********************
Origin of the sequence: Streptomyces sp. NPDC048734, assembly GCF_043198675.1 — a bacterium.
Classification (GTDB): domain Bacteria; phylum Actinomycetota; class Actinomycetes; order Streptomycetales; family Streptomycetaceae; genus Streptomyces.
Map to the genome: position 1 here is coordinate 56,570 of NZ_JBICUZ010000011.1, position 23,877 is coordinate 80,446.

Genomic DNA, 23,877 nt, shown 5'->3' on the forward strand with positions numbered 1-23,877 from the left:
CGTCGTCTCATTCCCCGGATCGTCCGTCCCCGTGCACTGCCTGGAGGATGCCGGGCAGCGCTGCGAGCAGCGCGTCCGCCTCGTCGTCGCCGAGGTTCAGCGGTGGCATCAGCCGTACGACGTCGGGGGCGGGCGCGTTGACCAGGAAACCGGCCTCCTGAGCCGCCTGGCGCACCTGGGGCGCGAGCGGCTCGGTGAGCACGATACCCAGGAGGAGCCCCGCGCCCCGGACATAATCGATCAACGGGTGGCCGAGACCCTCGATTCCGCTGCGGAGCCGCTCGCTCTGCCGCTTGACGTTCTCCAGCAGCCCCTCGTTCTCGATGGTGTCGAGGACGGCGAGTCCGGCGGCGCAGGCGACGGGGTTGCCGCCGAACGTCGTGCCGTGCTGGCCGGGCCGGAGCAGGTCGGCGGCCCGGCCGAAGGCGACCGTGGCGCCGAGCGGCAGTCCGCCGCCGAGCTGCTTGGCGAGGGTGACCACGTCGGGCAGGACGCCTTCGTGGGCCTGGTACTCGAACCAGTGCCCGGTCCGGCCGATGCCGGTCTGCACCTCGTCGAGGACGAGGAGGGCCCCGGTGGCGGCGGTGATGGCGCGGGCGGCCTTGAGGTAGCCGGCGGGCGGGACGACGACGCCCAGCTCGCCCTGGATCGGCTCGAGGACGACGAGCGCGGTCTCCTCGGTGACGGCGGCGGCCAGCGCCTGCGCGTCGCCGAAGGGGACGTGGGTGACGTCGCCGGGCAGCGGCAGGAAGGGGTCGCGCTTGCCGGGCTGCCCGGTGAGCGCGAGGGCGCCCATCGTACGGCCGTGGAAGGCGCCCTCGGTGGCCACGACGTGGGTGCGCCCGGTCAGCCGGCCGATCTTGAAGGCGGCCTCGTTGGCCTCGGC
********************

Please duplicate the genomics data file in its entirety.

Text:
Origin of the sequence: Streptomyces sp. NPDC048734, assembly GCF_043198675.1 — a bacterium.
Classification (GTDB): domain Bacteria; phylum Actinomycetota; class Actinomycetes; order Streptomycetales; family Streptomycetaceae; genus Streptomyces.
Map to the genome: position 1 here is coordinate 56,570 of NZ_JBICUZ010000011.1, position 23,877 is coordinate 80,446.

Genomic DNA, 23,877 nt, shown 5'->3' on the forward strand with positions numbered 1-23,877 from the left:
CGTCGTCTCATTCCCCGGATCGTCCGTCCCCGTGCACTGCCTGGAGGATGCCGGGCAGCGCTGCGAGCAGCGCGTCCGCCTCGTCGTCGCCGAGGTTCAGCGGTGGCATCAGCCGTACGACGTCGGGGGCGGGCGCGTTGACCAGGAAACCGGCCTCCTGAGCCGCCTGGCGCACCTGGGGCGCGAGCGGCTCGGTGAGCACGATACCCAGGAGGAGCCCCGCGCCCCGGACATAATCGATCAACGGGTGGCCGAGACCCTCGATTCCGCTGCGGAGCCGCTCGCTCTGCCGCTTGACGTTCTCCAGCAGCCCCTCGTTCTCGATGGTGTCGAGGACGGCGAGTCCGGCGGCGCAGGCGACGGGGTTGCCGCCGAACGTCGTGCCGTGCTGGCCGGGCCGGAGCAGGTCGGCGGCCCGGCCGAAGGCGACCGTGGCGCCGAGCGGCAGTCCGCCGCCGAGCTGCTTGGCGAGGGTGACCACGTCGGGCAGGACGCCTTCGTGGGCCTGGTACTCGAACCAGTGCCCGGTCCGGCCGATGCCGGTCTGCACCTCGTCGAGGACGAGGAGGGCCCCGGTGGCGGCGGTGATGGCGCGGGCGGCCTTGAGGTAGCCGGCGGGCGGGACGACGACGCCCAGCTCGCCCTGGATCGGCTCGAGGACGACGAGCGCGGTCTCCTCGGTGACGGCGGCGGCCAGCGCCTGCGCGTCGCCGAAGGGGACGTGGGTGACGTCGCCGGGCAGCGGCAGGAAGGGGTCGCGCTTGCCGGGCTGCCCGGTGAGCGCGAGGGCGCCCATCGTACGGCCGTGGAAGGCGCCCTCGGTGGCCACGACGTGGGTGCGCCCGGTCAGCCGGCCGATCTTGAAGGCGGCCTCGTTGGCCTCGGC